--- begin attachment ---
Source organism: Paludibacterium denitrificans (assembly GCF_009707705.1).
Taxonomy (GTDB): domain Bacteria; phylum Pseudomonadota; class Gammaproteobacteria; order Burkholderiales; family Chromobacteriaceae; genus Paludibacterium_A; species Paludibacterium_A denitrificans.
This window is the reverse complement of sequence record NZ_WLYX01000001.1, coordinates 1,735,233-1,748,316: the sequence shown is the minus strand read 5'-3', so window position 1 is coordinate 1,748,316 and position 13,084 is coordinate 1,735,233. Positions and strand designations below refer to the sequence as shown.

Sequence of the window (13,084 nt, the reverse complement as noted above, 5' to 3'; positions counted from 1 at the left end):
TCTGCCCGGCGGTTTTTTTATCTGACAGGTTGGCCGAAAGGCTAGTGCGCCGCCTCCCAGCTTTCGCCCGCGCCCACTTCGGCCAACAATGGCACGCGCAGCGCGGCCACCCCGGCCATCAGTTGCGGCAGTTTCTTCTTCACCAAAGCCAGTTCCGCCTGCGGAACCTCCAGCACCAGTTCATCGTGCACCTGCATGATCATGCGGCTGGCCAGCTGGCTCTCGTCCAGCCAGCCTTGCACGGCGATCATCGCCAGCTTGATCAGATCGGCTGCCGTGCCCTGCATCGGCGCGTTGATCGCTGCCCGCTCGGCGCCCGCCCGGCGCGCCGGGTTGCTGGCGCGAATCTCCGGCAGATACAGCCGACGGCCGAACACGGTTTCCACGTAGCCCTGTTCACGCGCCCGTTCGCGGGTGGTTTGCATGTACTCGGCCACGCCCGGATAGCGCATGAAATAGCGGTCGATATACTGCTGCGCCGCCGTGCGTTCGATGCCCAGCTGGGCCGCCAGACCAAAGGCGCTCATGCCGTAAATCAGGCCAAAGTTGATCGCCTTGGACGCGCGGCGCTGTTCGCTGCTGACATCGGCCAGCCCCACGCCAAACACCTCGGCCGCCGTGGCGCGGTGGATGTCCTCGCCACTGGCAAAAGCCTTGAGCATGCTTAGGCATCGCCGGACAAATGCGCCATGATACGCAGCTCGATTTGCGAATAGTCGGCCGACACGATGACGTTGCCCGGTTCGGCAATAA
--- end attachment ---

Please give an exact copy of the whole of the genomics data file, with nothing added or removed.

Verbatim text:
Source organism: Paludibacterium denitrificans (assembly GCF_009707705.1).
Taxonomy (GTDB): domain Bacteria; phylum Pseudomonadota; class Gammaproteobacteria; order Burkholderiales; family Chromobacteriaceae; genus Paludibacterium_A; species Paludibacterium_A denitrificans.
This window is the reverse complement of sequence record NZ_WLYX01000001.1, coordinates 1,735,233-1,748,316: the sequence shown is the minus strand read 5'-3', so window position 1 is coordinate 1,748,316 and position 13,084 is coordinate 1,735,233. Positions and strand designations below refer to the sequence as shown.

Sequence of the window (13,084 nt, the reverse complement as noted above, 5' to 3'; positions counted from 1 at the left end):
TCTGCCCGGCGGTTTTTTTATCTGACAGGTTGGCCGAAAGGCTAGTGCGCCGCCTCCCAGCTTTCGCCCGCGCCCACTTCGGCCAACAATGGCACGCGCAGCGCGGCCACCCCGGCCATCAGTTGCGGCAGTTTCTTCTTCACCAAAGCCAGTTCCGCCTGCGGAACCTCCAGCACCAGTTCATCGTGCACCTGCATGATCATGCGGCTGGCCAGCTGGCTCTCGTCCAGCCAGCCTTGCACGGCGATCATCGCCAGCTTGATCAGATCGGCTGCCGTGCCCTGCATCGGCGCGTTGATCGCTGCCCGCTCGGCGCCCGCCCGGCGCGCCGGGTTGCTGGCGCGAATCTCCGGCAGATACAGCCGACGGCCGAACACGGTTTCCACGTAGCCCTGTTCACGCGCCCGTTCGCGGGTGGTTTGCATGTACTCGGCCACGCCCGGATAGCGCATGAAATAGCGGTCGATATACTGCTGCGCCGCCGTGCGTTCGATGCCCAGCTGGGCCGCCAGACCAAAGGCGCTCATGCCGTAAATCAGGCCAAAGTTGATCGCCTTGGACGCGCGGCGCTGTTCGCTGCTGACATCGGCCAGCCCCACGCCAAACACCTCGGCCGCCGTGGCGCGGTGGATGTCCTCGCCACTGGCAAAAGCCTTGAGCATGCTTAGGCATCGCCGGACAAATGCGCCATGATACGCAGCTCGATTTGCGAATAGTCGGCCGACACGATGACGTTGCCCGGTTCGGCAATAA